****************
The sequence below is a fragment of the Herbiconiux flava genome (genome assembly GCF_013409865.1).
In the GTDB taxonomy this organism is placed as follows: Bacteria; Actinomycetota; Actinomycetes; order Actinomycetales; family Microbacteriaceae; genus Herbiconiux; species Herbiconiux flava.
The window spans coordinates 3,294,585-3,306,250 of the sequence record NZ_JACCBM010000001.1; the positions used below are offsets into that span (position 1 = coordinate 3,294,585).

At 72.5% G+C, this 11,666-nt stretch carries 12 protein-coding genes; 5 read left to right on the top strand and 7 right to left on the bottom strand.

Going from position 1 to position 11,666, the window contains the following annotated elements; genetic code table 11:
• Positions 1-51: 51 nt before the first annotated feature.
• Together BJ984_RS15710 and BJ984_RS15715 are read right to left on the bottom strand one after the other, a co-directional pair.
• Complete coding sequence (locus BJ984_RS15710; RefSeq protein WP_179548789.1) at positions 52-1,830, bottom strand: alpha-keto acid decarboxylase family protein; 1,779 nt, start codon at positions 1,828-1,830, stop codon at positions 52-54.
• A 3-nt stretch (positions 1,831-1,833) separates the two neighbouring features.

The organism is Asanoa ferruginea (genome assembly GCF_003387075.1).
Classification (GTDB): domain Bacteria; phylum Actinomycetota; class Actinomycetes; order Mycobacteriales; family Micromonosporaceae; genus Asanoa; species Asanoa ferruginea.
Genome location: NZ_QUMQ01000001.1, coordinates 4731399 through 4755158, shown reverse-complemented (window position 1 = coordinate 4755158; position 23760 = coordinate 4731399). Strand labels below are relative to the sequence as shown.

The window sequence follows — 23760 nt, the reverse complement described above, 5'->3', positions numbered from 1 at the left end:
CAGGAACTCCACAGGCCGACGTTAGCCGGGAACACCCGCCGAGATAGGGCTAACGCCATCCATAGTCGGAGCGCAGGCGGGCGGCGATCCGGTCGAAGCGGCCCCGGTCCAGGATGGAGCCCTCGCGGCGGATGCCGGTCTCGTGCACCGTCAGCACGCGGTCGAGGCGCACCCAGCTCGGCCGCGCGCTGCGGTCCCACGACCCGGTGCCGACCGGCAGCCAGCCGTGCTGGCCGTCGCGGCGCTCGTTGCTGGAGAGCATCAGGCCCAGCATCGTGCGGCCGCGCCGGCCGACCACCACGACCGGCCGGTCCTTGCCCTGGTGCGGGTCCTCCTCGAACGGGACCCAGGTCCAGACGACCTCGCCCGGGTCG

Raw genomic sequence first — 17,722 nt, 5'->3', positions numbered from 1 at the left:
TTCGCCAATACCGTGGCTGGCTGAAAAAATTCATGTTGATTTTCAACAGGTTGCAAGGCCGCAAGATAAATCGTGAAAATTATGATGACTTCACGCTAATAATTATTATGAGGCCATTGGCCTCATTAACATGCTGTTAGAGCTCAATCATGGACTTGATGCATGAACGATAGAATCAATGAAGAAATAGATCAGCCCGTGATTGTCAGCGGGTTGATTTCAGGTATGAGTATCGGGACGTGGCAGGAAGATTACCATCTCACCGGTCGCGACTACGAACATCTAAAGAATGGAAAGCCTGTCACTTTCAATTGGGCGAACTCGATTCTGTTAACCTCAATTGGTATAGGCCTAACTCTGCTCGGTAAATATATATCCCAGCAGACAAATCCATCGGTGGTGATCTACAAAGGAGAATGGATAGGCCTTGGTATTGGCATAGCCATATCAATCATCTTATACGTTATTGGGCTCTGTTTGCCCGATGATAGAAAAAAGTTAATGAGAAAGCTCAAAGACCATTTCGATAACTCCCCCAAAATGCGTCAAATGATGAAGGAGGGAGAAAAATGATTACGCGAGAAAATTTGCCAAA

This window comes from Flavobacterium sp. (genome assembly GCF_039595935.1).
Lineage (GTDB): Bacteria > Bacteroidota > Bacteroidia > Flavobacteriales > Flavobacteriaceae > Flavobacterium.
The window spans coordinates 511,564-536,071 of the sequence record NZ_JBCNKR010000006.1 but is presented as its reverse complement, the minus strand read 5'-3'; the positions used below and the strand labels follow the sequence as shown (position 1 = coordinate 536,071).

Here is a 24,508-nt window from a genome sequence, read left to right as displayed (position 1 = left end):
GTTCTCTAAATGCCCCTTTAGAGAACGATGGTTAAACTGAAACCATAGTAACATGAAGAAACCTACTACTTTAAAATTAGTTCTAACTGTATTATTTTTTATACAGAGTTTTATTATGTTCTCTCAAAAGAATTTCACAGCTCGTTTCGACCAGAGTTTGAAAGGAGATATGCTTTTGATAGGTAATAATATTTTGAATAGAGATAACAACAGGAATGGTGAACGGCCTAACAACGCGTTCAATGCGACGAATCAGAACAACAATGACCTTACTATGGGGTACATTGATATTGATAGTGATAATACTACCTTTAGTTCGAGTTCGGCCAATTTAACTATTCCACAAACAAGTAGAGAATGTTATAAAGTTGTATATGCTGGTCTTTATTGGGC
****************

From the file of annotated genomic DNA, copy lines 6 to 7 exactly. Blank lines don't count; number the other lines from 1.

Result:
• Positions 1-51: 51 nt before the first annotated feature.
• Together BJ984_RS15710 and BJ984_RS15715 are read right to left on the bottom strand one after the other, a co-directional pair.